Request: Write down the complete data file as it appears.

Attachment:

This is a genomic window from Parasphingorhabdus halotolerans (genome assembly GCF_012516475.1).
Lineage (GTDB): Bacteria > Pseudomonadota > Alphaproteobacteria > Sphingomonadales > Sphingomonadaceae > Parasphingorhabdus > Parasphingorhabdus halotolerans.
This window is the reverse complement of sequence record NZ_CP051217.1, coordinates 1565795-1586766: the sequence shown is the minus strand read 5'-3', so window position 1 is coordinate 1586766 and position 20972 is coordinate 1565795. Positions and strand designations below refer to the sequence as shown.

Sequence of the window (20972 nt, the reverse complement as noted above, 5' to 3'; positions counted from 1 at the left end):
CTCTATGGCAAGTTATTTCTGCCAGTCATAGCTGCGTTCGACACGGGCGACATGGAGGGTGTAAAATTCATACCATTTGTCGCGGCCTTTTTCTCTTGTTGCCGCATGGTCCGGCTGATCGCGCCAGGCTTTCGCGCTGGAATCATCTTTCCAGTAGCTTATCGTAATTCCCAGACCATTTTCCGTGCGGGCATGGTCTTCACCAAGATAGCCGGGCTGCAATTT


This is a genomic window from Parasphingorhabdus halotolerans (genome assembly GCF_012516475.1).
Lineage (GTDB): Bacteria > Pseudomonadota > Alphaproteobacteria > Sphingomonadales > Sphingomonadaceae > Parasphingorhabdus > Parasphingorhabdus halotolerans.
This window is the reverse complement of sequence record NZ_CP051217.1, coordinates 1565795-1586766: the sequence shown is the minus strand read 5'-3', so window position 1 is coordinate 1586766 and position 20972 is coordinate 1565795. Positions and strand designations below refer to the sequence as shown.

Sequence of the window (20972 nt, the reverse complement as noted above, 5' to 3'; positions counted from 1 at the left end):
CTCTATGGCAAGTTATTTCTGCCAGTCATAGCTGCGTTCGACACGGGCGACATGGAGGGTGTAAAATTCATACCATTTGTCGCGGCCTTTTTCTCTTGTTGCCGCATGGTCCGGCTGATCGCGCCAGGCTTTCGCGCTGGAATCATCTTTCCAGTAGCTTATCGTAATTCCCAGACCATTTTCCGTGCGGGCATGGTCTTCACCAAGATAGCCGGGCTGCAATTT